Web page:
I recently asked an owner of a large General Contracting firm in NY why he was leasing certain labor functions rather than subcontracting them out or retaining the labor in house. His answer was both confident and succinct; “business reasons.” In his parlance he was proud as a peacock that he had found a way to “artificially” lower his cost structure thereby substantially increasing his profit margin.
Glancing up at me from his gargantuan marble top desk he looked for signs of approval patiently waiting for me to give him the customary golf clap most of his “trusted advisors” adorn him with. Quite the contrary; as I revealed to him that while business leasing lowers his initial cost structure the tactic could bury him in years of litigation and judgments which not only erase all the profitability of his current job, but run the risk of putting him out of business altogether. In one phone call, I had his attention.
Simply put, while employee leasing works very well in many states, in New York it’s extremely problematic. This is especially true for occupations like construction that have high job site injury rates. Unlike most other states NY has two laws on the books called Labor Law 240 & Labor Law 241 that allow injured workers to not just collect workers compensation benefits from their employer but also litigate against other “responsible parties.” Worse, the other “responsible parties” are subject to absolute liability which means common law negligence standards don’t apply. This isn’t an article about the “Scaffold Law.” If you want to learn more about that read a prior article entitled Critical NY Labor Law Statutes.
With the Scaffold Law as backdrop here’s the issue; since leased employees are not YOUR employees if they are injured on the job site they have the ability to litigate under Labor Law 240 & 241. Essentially they can and will litigate against your general construction or trade contracting firm, simply because they can. Here’s the Psycho shower scene part. They (leased employees) will also litigate against your customers whom you have provided contractually both defense and indemnification in their favor! For those keeping score at home you are being sued by the leased employee AND your customers who are also getting sued yet passing both the cost and potential judgments back to you. Enter Anthony Perkins; none of this is covered by insurance which means the entire cost of the defense for ALL parties and the judgment/award is being funded entirely with your balance sheet!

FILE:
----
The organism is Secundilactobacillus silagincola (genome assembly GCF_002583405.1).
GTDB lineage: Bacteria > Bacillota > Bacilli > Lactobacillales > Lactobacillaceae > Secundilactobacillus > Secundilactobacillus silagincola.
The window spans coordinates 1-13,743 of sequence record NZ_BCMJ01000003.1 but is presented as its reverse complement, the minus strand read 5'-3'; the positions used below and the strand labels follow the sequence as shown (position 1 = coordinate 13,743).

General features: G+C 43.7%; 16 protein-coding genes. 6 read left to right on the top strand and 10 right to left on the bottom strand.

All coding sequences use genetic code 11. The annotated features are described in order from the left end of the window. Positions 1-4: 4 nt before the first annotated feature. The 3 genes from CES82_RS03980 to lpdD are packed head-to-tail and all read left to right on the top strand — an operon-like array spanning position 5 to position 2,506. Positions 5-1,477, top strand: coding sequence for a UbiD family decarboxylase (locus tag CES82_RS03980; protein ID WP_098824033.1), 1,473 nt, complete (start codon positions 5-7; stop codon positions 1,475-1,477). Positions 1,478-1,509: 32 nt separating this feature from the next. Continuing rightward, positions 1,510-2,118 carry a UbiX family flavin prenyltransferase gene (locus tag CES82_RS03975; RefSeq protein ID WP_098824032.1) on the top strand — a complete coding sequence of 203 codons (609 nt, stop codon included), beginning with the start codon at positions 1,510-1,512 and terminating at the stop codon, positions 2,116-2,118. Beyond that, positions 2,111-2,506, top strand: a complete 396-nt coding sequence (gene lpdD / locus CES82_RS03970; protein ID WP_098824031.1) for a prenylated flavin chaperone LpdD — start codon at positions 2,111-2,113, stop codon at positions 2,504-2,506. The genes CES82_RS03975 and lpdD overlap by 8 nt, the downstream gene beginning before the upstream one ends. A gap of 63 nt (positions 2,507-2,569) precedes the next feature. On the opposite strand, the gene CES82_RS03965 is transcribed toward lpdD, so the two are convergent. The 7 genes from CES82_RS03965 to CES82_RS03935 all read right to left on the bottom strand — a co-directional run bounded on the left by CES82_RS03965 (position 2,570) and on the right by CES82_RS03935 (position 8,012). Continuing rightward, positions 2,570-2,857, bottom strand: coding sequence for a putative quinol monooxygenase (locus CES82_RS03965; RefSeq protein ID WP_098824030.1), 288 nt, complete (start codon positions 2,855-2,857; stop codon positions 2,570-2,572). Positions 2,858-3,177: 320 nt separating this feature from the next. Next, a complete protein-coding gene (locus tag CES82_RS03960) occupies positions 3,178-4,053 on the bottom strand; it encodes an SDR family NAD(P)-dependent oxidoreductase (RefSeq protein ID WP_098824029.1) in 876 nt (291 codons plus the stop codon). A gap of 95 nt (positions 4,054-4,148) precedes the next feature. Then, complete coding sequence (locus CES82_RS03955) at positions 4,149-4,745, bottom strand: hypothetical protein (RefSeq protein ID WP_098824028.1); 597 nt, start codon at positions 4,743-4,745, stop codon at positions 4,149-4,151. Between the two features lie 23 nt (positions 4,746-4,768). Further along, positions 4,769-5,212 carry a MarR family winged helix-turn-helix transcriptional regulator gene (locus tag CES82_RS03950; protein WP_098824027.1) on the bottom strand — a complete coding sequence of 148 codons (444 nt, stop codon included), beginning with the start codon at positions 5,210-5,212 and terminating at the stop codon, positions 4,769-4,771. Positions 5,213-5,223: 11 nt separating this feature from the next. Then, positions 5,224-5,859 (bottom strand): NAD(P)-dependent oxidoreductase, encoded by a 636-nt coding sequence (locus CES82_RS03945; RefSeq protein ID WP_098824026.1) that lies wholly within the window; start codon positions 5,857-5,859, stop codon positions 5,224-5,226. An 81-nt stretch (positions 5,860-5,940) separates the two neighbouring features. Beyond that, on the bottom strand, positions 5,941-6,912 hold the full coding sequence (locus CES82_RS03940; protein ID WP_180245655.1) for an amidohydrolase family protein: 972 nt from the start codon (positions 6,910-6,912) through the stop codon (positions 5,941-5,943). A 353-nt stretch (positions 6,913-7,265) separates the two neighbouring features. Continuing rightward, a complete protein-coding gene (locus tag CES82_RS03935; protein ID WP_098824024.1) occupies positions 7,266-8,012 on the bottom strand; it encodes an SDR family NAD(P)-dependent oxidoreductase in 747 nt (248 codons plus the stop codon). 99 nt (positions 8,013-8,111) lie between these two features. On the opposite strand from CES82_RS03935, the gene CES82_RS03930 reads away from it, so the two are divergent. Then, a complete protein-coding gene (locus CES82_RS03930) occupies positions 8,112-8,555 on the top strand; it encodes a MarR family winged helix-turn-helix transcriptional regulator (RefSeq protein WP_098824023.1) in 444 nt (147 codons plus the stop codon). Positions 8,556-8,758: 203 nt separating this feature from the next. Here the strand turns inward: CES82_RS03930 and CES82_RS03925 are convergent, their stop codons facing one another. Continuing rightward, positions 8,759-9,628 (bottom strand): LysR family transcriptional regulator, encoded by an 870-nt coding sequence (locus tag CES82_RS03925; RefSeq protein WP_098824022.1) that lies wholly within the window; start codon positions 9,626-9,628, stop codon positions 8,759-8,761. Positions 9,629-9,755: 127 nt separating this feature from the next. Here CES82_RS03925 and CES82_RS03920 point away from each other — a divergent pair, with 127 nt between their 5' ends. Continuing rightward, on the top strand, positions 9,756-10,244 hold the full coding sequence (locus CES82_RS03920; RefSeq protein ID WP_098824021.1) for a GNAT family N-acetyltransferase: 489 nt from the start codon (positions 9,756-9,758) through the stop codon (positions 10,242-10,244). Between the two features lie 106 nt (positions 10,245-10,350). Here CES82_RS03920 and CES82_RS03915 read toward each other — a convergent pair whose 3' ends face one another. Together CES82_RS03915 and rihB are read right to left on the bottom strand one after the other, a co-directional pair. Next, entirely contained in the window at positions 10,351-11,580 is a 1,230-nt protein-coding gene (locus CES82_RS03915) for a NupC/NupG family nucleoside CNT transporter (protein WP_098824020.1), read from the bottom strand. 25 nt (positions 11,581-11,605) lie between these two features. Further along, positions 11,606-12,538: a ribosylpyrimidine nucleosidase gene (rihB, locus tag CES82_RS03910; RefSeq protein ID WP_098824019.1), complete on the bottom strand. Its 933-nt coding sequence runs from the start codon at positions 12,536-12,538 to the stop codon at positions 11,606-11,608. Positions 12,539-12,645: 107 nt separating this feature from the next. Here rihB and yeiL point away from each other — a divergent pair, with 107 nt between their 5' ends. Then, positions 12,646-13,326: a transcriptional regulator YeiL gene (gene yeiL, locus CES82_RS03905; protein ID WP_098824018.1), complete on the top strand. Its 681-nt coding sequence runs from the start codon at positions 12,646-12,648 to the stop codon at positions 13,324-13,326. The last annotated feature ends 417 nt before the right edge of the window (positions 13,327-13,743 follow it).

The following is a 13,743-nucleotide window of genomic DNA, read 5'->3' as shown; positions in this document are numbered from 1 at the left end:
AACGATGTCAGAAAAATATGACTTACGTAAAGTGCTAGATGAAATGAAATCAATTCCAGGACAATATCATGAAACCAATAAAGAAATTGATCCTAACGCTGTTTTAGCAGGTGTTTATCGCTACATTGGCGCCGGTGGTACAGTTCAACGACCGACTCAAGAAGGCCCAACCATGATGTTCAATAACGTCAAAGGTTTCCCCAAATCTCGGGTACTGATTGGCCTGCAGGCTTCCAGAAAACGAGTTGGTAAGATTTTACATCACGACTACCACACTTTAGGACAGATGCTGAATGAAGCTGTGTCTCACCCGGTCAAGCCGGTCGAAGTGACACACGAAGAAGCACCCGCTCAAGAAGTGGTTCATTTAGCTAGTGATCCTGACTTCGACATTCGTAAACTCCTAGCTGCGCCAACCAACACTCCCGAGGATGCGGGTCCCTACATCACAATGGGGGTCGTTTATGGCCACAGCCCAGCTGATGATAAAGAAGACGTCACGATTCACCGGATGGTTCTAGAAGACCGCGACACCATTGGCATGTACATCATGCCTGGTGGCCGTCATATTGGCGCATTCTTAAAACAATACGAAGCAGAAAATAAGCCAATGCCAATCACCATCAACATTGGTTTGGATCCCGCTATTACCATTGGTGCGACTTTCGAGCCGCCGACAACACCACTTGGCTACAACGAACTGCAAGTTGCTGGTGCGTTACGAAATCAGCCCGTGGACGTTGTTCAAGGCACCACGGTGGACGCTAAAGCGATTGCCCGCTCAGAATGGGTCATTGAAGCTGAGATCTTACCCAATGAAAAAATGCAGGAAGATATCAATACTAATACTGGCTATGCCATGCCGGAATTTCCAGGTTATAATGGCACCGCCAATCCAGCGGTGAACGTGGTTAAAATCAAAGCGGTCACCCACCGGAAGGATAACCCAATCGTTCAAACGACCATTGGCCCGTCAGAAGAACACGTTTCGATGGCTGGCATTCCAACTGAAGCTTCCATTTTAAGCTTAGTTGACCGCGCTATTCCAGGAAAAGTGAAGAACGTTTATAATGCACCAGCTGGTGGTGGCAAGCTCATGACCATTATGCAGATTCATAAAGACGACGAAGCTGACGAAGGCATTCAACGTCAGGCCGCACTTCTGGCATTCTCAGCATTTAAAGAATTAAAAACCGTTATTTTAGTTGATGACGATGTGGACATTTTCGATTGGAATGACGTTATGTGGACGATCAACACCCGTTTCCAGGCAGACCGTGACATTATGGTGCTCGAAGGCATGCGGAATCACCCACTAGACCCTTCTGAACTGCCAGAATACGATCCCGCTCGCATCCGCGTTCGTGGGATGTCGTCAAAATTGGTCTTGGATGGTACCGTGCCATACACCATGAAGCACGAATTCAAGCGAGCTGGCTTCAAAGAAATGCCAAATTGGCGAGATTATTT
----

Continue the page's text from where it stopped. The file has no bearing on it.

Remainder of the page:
The owner looks up at me and says, “yeah but I have a certificate of insurance in which I am named as additional insured!” I asked the General Contractor to pull out his general liability insurance policy from which I pointed a knowing little finger at the “Leased Employee” exclusion within the contract. I applauded the fact he had a contract in place and a Certificate of Insurance however I shared with him that you are only an additional insured if you meet certain requirements, one of which is it MUST be a covered cause of loss for the lead policyholder which in this case if your employee leasing vendor isn’t covered, neither are you. I looked up and said "let’s play a quick little game of chess and watch as the pieces move around the board.” No matter how you play this it’s going to be checkmate for you. Check mate means you can’t fund the risk exposure by purchasing insurance as it’s ostensibly an uninsurable risk in NY. I said the typical Labor Law case runs somewhere around $350,000 to settle plus legal costs according to Howard Klar a noted construction defense attorney for Gallo, Vitucci, & Klar. That’s only average. If you have a severe case it could be millions.
I looked up at the owner again, brow furled in consternation; “why hasn’t my insurance broker brought this to my attention?” Ah grasshopper I can’t answer that one. I will say the vast majority of brokers simply push paper, and think they did an outstanding job if they lowered your premium which doesn’t necessarily mean your costs are now lowered. Most owners aren’t aware that lower premiums are usually the result of more risk being retained by the construction firm which only manifests itself if a loss occurs. How much does the insurance cost when you include the cost of denied claims? This too is another conversation.
When our Risk Advisors are engaged in the employee leasing conundrum we almost always counsel our clients to steer clear. It is possible to transfer some of the risk back towards the employee leasing firm contractually whereby if the Psycho event occurs the construction firm passes the litigation and indemnification requirements back to the vendor. As with most ideas, it sounds good on paper. The reality is that most firms that lease out their employees to other firms DO NOT have the proper insurance in place which means it’s an unfunded liability for them too. Further, in the off chance they do have the right insurance, (yet to find one that does), chances are you will still have to litigate against the employee leasing firm and their insurance carrier to force them to pick up the tender which not only has a cost, but also has a degree of probability that the tender might be denied in THEIR favor saddling you with the loss contingent on the details of the Psycho event.
It’s the writer’s position that here in the great State of New York that as long as the Labor Law remains on our books that the best and ultimately the most cost consistent way to deal with this issue is to either subcontract and vet the subs insurance, or hire your own work force. It costs a little more in the short term, but you won’t risk everything you built if Anthony Perkins comes a calling. Just sayin……